Take the 2-minute tour ×
Stack Overflow is a question and answer site for professional and enthusiast programmers. It's 100% free, no registration required.
def follows(follower, followed)
follow = Follows.where("follower = ? AND followed = ?", follower, followed)
if follow
    true
  else 
    false
  end
end

Here is my view code:

<% if current_user.id == @user.id%>
  <p>This is you!</p>
<% else %>
  <% if follows(current_user.id, @user.id)%>
    <p>You already follow <%= @user.username %>
  <% else %>
    <p><%= link_to "Follow!", follow_path(@user.id) %></p>
   <% end %>
<% end %>

I want to check if a user follows another, so wrote this. It takes in two user ids, and queries the Database, and should return true when a match is found and false otherwise. But it always return true. Why is this?

share|improve this question
    
You would have to look in the Follows.where method surely? –  Blundell Apr 19 '11 at 22:13
1  
If the function accepts ids, then the parameter names should be follower_id and followed_id. Reserve follower and followed for when you have real instances, and not just the ids. –  kikito Apr 19 '11 at 22:35

5 Answers 5

up vote 7 down vote accepted

Let's start with some style and design issues and end with the actual answer:

  1. Models are singular by convention. Doing otherwise will only cause you more work. In this case, I would suggest Following as a suitable name, as in "a user has many followings".

  2. Foreign keys should end with _id. Doing otherwise will only cause you more work. So follower_id and followed_id.

  3. Methods that are intended to be used for their true/false nature ("query methods") should end with a ?, so follows? instead of follows,

  4. Your if statement is redundant and can be safely removed once the condition does the right thing. In ruby, in the context of conditionals, we care more about whether things evaluate to true/false than whether they are literally true or false. This means that anything other than nil or false will be "truthy".

  5. The fact that your method depends entirely on information known to User objects indicates that it would be better to hang it off of those objects, for instance current_user.follows? other_user.

  6. You are duplicating behavior that would already be provided to you by using associations.

Finally, taking all of these things into consideration, the answer:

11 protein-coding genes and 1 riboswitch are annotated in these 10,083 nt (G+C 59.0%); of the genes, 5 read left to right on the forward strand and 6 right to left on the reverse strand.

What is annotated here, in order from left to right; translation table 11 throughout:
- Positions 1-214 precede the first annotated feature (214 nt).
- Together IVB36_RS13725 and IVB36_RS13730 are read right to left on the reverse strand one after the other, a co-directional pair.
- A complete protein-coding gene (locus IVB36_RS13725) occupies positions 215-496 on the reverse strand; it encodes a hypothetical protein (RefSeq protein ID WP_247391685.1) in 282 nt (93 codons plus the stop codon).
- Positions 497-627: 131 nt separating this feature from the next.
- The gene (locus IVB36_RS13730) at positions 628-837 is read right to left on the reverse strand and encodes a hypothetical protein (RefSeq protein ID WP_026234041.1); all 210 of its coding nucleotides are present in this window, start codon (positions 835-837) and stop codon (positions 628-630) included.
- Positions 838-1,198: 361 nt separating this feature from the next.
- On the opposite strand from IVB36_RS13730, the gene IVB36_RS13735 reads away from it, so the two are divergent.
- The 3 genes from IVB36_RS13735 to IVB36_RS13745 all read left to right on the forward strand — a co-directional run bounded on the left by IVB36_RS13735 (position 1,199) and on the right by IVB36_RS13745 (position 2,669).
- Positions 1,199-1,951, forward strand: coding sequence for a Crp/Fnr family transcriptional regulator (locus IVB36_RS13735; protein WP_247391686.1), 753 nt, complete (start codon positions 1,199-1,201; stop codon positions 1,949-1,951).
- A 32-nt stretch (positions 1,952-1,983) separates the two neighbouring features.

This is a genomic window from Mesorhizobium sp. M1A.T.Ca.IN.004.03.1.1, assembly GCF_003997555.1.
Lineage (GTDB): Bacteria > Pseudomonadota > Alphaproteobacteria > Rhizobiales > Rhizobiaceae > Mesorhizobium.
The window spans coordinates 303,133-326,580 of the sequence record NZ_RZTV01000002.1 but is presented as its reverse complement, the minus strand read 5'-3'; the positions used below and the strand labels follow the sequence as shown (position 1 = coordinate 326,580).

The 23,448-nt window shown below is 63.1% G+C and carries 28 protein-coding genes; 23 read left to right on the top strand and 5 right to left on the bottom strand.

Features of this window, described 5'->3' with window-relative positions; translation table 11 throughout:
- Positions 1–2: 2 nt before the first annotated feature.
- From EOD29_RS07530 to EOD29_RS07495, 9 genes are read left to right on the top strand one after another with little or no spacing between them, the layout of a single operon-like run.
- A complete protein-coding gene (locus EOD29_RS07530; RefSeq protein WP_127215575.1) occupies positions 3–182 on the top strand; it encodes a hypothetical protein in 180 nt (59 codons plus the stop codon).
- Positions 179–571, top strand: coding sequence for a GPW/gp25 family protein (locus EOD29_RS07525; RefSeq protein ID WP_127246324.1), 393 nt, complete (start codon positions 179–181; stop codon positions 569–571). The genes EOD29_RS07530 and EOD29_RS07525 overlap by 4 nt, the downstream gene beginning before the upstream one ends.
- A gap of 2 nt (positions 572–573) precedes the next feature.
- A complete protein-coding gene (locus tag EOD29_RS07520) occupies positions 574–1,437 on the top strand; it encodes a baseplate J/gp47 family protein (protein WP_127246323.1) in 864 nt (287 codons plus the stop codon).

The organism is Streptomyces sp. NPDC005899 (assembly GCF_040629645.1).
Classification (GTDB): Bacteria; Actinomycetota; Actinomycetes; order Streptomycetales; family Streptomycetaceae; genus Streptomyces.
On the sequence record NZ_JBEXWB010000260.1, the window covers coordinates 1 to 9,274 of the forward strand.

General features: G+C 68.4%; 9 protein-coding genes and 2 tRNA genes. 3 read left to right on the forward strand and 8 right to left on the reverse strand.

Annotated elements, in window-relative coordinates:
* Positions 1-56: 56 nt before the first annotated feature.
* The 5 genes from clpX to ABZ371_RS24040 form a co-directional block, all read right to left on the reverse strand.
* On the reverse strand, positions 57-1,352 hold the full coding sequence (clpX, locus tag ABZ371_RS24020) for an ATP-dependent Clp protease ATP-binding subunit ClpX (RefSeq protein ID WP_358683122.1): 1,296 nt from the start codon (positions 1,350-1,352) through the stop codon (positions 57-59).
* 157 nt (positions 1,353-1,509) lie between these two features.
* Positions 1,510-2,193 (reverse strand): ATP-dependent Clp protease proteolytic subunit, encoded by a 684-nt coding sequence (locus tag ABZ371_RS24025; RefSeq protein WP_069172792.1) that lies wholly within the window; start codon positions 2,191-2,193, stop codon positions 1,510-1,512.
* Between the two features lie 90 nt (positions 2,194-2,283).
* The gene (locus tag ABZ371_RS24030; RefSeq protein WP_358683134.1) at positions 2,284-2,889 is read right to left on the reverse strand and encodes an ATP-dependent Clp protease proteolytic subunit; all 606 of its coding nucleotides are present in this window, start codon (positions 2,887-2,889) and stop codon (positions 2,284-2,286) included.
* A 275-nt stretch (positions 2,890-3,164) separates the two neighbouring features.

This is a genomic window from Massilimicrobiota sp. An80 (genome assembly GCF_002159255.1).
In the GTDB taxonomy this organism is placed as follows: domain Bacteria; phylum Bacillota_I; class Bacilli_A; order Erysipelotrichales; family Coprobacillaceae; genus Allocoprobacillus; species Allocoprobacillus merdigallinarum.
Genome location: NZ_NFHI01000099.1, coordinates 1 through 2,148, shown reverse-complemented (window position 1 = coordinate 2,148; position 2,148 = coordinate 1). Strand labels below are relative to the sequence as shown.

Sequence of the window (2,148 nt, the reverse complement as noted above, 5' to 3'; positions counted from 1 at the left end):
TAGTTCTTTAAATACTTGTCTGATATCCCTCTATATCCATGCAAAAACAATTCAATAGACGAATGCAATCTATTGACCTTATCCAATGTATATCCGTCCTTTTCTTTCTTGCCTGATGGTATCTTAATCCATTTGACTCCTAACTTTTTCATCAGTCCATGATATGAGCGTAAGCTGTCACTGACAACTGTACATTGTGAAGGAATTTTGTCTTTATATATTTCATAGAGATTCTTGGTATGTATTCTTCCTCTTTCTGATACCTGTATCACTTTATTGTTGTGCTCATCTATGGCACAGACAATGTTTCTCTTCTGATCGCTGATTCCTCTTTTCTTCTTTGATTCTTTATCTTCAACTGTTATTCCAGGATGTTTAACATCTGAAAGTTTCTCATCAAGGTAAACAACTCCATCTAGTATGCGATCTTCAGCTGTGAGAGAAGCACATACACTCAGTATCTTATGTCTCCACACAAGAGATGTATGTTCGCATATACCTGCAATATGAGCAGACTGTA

class User < ActiveRecord::Base
  has_many :followings, :class_name => 'Following', :foreign_key => 'followed_id'
  has_many :followers, :through => 'followings'

  def follows?(other)
    other.followed_by? self
  end

  def followed_by?(other)
    followers.include? other
  end
end

NB: The use of the followed_by? method here is a use of double dispatch that prevents the (minor) Law of Demeter violation of one user knowing directly about the state of another user's followers. Rather, the first user object asks the second user object a direct question ("Are you followed by me?") and bases the result off of the answer. (It is also likely to be a useful method in and of itself.)

share|improve this answer
    
Thanks so much for showing me the proper, corrent way to do this, rather than just a quick fix! –  Mark Provan Apr 19 '11 at 23:10
    
What a thoughtful and complete answer. Wish I had more than one upvote. –  Rob Di Marco Apr 19 '11 at 23:40

The reason it always returns true is that, even when no records are found, where() is returning an empty array. An empty array is "true". In other news, the structure:

if (condition)
  true
else
  false
end

Can be replaced by:

condition
share|improve this answer

follow is actually an instance of ActiveRecord::Relation rather than the result set of your query. To work out find out if any rows would be returned by the query use follow.count. Eg.

if follow.count > 0
  true
else 
  false
end
share|improve this answer
    
and unless you are doing something else in the block, leave off the true else false end part –  DGM Apr 19 '11 at 23:10

You can use present?. Your code should be

  if follow.present?
    true
  else 
    false
  end
share|improve this answer
    
and unless you are doing something else in the block, leave off the true else false end part –  DGM Apr 19 '11 at 23:10

@rein Heinrichs answer is superb. He gives you the best Rails way to solve it. But i would like to explain why what you wrote does not work, and how you should fix that.

Follows.where(...)

returns an array, the easy way to verify this yourself is to run that line in the rails console (type rails c in the console). An array, even an empty one, is not nil and will always evaluate to true.

So to return a boolean depending on the fact whether or not any followers are found, just check for the amount of items inside the result of the where (use size > 0 or present?)

So your follows function could then have been rewritten as:

def follows(follower, followed)
  Follows.where("follower = ? AND followed = ?", follower, followed).present?
end

and this is actually quite readable as well. Hope this helps.

share|improve this answer

Your Answer

 
discard

By posting your answer, you agree to the privacy policy and terms of service.

Not the answer you're looking for? Browse other questions tagged or ask your own question.